Olympic Skateboarding in 2020 Raises Concerns Over Drug Testing
With all of the problems facing this year’s Olympics in Rio, it may feel premature to start worrying about the summer games in 2020. But the introduction of skateboarding to the Tokyo Olympics has at least one veteran of the sport concerned. As ABC News reports, Australian skateboarding legend Tas Pappas believes that testing for marijuana may keep some top athletes from competing for the gold.
The International Olympic Committee (IOC) recently approved skateboarding, along with surfing, sports climbing, karate, baseball, and softball for the 2020 Olympic games. Skateboarding has been a staple of the X Games since 1995, but the Olympics, which treats drug usage much more seriously, may attract a different type of competitor. At least that’s what Tas Pappas anticipates.
The championship skater told ABC News, "I'm wondering how it's going to work as far as the drug testing is concerned, because some guys skate really well on weed and if they have to stop smoking for one competition [the Olympics] it might really affect their performance."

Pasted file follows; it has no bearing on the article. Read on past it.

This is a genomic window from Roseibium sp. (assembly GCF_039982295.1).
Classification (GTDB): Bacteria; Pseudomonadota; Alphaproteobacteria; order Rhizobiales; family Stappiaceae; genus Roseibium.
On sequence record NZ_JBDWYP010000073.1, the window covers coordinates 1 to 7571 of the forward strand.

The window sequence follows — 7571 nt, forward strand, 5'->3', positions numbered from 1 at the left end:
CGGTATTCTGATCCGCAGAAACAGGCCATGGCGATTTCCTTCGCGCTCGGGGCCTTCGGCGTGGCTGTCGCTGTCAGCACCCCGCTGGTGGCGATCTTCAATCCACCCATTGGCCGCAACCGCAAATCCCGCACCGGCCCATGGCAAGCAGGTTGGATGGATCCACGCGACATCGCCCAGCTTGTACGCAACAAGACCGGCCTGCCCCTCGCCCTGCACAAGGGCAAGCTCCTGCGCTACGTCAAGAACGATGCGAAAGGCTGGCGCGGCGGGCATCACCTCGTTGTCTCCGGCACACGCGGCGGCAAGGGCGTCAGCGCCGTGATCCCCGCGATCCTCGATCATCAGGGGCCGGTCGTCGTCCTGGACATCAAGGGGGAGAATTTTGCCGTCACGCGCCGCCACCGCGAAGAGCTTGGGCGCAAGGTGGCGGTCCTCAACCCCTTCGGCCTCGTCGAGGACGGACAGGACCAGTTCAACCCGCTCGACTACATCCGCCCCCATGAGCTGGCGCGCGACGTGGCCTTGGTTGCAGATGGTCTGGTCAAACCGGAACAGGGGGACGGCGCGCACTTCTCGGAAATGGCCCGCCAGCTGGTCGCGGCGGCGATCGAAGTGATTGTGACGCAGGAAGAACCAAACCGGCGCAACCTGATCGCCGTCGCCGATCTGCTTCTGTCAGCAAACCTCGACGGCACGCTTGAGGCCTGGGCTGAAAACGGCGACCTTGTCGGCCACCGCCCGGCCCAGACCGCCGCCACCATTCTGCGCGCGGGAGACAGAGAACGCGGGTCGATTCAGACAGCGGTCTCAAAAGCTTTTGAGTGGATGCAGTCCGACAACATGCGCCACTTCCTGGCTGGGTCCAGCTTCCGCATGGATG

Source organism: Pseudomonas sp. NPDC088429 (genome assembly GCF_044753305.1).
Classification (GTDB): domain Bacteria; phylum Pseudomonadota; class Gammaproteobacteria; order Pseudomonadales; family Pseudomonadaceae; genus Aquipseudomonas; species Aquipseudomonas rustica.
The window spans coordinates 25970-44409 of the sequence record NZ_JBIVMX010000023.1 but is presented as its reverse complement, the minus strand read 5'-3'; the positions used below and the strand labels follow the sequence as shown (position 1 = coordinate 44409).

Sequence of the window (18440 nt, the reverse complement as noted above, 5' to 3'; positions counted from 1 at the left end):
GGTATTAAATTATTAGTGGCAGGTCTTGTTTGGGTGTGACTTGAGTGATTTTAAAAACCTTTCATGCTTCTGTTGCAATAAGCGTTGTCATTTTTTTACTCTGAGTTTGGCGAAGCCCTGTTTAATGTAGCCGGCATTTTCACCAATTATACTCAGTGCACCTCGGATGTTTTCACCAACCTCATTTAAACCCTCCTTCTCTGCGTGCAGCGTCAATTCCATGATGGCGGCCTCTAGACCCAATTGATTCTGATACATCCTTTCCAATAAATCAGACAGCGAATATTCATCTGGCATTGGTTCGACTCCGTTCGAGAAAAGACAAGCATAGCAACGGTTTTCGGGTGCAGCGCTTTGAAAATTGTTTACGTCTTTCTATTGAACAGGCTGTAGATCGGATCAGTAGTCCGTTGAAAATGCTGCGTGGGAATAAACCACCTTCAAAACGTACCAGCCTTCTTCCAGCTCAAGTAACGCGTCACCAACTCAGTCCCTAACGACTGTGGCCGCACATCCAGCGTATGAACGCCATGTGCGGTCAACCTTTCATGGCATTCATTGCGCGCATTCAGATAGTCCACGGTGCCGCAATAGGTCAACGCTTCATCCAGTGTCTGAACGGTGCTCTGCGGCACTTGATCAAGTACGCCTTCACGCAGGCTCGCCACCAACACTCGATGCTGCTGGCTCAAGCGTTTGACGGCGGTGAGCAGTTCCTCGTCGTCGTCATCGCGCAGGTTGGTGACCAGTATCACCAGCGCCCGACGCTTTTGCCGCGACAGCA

The World Anti-Doping Agency (WADA) has relaxed their attitude towards marijuana since the last Olympic games. Before 2013, their threshold for the drug was 150 nanograms per milliliter, which is enough to catch some casual users weeks after the chemical enters their system. The standard has been raised to 10 times that in order to zero-in on athletes who take the drug that day. But for regular cannabis users, a positive test could still mean disqualification.
The perhaps tenuous connection between skateboarding and marijuana isn’t the only issue Pappas raised. He also pointed out that the same brand of national pride that drives Olympic teams isn’t felt as strongly in skating communities. "When you meet a bunch of skaters you don't feel like it's us versus them, it's just a bunch of guys getting together and want to have a skate,” he said to ABC News. We’ll have to wait until 2020 to see if an Olympic debut is enough to bring the counter-culture sport into the mainstream.
[h/t ABC News]
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